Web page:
Pain at the pumps

Wayne Bagnall fills his car at Duncan’s Chevron in the shadow of pump prices that rose 10¢ per litre to $1.39.9 overnight Wednesday. Supreme fuel fetched $1.53.9 Thursday. - Peter W. Rusland
Wayne Bagnall fills his car at Duncan’s Chevron in the shadow of pump prices that rose 10¢ per litre to $1.39.9 overnight Wednesday. Supreme fuel fetched $1.53.9 Thursday.
— image credit: Peter W. Rusland

“Ouch!” was Judy Bagnall’s reaction to Thursday’s overnight gas-price hike across Duncan.

She and husband Wayne winced at the 10-cent long weekend price hop — to $1.39.9 for regular petrol — but were thankful Duncan’s per-litre price remained among the island’s lowest.

According to, gauges between Mill Bay and Nanaimo sat in a $1.39.9 trough between Victoria’s $1.42.9, and $1.45.9 on most Parksville pumps Thursday.

Many Port Alberni stations charged an island high of $1.47.9. Litre costs lightened to $1.42.9 in Courtenay-Comox.

Fluctuating fuel figures bugged the Bagnalls.

“They’re greedy,” Judy said of oil-company monopolies.

But while being interviewed during a Thursday fill-up at the Duncan Chevron, the local couple admitted motorists have little choice but to pay the piper.

“We have to bite the bullet,” said Wayne, while Judy was reluctant to have the province control gas prices. “I don’t want the government in things any further than they are.”

But valley-born Brittany Mayo welcomed a government ceiling on nozzle numbers.

“A cap would be a great idea. Of course, oil companies are trying to take our money,” the Dawson Creek resident said at the local pump.

To curb that grab, drivers should use public transit as much as possible, suggested Mayo.

“We need alternatives to gas.”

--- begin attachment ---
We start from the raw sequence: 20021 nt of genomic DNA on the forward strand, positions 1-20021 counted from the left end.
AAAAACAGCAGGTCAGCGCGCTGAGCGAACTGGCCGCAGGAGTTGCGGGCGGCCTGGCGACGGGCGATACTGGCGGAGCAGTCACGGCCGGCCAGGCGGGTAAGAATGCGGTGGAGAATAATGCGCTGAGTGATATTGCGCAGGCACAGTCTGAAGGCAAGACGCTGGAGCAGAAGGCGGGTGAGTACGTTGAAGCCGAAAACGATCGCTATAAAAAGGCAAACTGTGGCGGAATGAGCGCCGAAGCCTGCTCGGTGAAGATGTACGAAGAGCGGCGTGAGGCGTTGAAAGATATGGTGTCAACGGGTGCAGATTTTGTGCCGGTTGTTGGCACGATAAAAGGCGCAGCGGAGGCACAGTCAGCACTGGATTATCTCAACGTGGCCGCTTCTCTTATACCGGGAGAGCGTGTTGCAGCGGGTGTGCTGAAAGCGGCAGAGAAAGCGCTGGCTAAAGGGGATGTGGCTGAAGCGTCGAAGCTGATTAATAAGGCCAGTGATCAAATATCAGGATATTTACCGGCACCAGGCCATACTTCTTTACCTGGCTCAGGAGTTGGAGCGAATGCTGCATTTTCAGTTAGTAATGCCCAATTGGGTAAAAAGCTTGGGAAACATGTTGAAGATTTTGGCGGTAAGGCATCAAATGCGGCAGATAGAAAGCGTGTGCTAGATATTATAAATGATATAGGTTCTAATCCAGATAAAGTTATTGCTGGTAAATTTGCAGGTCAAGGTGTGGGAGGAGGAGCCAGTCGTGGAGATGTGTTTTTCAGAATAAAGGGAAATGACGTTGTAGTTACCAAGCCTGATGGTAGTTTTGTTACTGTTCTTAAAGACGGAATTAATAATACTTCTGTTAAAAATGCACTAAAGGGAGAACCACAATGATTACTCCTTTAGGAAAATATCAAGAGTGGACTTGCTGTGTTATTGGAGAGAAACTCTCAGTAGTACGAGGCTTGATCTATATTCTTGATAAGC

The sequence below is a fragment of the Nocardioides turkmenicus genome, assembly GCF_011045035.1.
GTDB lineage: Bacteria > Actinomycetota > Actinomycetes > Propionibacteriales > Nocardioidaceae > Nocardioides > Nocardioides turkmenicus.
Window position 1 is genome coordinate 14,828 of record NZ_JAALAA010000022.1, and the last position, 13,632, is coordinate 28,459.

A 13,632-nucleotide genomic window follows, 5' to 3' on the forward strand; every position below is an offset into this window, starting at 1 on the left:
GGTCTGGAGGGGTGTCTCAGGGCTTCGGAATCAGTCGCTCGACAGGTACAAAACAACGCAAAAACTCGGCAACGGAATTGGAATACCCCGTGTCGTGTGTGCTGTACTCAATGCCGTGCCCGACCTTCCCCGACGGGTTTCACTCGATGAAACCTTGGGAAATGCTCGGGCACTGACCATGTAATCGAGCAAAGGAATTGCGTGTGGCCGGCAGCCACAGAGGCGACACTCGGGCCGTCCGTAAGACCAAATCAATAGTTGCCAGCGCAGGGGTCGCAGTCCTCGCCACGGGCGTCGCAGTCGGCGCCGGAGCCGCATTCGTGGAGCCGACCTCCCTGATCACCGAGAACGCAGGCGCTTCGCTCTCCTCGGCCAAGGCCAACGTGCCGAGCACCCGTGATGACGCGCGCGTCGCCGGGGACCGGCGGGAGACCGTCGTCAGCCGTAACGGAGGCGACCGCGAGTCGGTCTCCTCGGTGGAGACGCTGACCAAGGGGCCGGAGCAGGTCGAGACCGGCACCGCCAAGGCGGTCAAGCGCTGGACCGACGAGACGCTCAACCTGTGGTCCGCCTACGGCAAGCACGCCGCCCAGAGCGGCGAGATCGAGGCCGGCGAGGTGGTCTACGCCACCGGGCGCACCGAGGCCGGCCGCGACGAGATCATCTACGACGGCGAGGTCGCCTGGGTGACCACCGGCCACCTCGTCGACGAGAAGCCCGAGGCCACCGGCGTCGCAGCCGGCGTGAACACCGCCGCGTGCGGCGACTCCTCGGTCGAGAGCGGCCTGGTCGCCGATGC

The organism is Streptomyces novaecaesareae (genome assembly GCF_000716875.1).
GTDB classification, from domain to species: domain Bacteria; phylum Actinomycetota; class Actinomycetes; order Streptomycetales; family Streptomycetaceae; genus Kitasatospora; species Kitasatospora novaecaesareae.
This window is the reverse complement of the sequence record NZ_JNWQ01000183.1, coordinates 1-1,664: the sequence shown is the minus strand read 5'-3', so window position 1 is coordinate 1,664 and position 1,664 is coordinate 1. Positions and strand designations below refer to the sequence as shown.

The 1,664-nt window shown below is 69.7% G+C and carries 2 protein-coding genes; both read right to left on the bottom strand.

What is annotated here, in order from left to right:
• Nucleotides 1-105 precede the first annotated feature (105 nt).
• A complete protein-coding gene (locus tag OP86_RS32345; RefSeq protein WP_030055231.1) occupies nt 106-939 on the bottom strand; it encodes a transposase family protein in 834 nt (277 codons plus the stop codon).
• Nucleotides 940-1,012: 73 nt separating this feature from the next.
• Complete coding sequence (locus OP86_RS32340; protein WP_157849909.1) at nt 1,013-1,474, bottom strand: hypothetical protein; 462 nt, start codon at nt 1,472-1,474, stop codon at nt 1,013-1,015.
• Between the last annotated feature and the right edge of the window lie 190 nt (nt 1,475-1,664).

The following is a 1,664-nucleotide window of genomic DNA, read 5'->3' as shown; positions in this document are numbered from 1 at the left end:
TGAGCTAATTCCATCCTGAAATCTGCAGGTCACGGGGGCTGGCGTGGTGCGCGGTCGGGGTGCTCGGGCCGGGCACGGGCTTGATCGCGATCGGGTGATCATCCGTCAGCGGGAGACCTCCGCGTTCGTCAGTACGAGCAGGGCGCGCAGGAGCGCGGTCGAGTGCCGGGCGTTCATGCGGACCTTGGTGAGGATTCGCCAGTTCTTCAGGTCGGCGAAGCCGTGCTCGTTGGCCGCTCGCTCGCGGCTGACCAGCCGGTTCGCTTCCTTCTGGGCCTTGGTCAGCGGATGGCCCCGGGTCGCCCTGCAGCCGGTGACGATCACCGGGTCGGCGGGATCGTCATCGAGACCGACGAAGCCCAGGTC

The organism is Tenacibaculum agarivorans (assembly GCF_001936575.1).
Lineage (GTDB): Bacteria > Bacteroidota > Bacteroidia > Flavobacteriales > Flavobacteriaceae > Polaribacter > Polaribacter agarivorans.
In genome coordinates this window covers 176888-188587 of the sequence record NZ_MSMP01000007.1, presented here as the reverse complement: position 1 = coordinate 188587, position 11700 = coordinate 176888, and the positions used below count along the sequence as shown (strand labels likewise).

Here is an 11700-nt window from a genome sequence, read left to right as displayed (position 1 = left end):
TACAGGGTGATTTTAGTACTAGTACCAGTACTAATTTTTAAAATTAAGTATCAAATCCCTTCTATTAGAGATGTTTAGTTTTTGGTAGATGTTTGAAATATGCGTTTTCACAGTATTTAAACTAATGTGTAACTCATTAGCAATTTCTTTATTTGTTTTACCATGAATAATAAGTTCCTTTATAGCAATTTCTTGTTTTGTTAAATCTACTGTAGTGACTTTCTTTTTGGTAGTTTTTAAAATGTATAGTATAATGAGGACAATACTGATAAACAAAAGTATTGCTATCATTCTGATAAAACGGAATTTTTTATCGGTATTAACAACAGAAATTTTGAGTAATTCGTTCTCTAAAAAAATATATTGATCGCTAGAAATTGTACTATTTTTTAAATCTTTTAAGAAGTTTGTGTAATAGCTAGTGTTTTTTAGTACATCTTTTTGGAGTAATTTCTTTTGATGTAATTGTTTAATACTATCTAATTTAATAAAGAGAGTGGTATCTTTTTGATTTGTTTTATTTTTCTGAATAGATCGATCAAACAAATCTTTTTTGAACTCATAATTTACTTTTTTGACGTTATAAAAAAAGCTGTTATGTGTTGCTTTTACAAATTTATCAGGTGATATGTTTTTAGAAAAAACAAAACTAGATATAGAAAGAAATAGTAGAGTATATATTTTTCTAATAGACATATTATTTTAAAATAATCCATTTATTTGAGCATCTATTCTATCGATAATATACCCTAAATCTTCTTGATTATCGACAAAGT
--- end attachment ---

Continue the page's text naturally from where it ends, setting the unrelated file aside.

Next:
“My alternative,” said Victoria’s Michael Fekete, “is a (hybrid) Prius.”

His family tried to buy an electric Smart Car, but those models were sold out, he said, noting he uses his big Toyota Sequoia only when hauling his camper trailer.

Fekete said gas prices generally mirror costs of getting oil out of the ground, but some dealers do charge less per litre.

And like Judy Bagnall, Fekete rejected Victoria’s interference.

“Every time government gets involved, it’s worse. Companies just find a way around what they’re regulated for.”

Still, Allen Brumwell said the province and citizens should help regulate prices for gas and other essentials.

“Oil companies are starting to gouge. Any essential service should be monitored by government and lobby groups.”

Valerie Smith of Victoria said she monitored pump prices to find the best deal.

“I watched the prices change overnight (Wednesday), and Duncan was the cheapest,” she said, northbound to Buckley Bay.

Alberta trucker Tom Hearsey said price jumps give oil firms a bad name.

“It’s a money grab. They all instantly put their prices up. How’s that work, if it’s not price fixing?”

Pump prices, GasBuddy’s Jason Toews told the Times Colonist, are fuelled by increases in light, sweet crude oil, which closed Tuesday at $103.82 US per barrel.

Another factor, he said, is a weakening of Canada’s loonie against the U.S. greenback.

Economics aside, Hearsey suggested folks lobby their MLAs for price controls.

“I’m at a loss about what to do.”

Erik Lythgoe’s solution was stockpiling low-price fuel at his Victoria home.

“I keep a tank farm, and when there’s a price war I fill up at my house,” the Lexus and Subaru Forester owner said of some 300 litres stashed in an out building.

However, Lythgoe’s ideal answer was to not use petrol at all.

“My next car’s going to be electric.”

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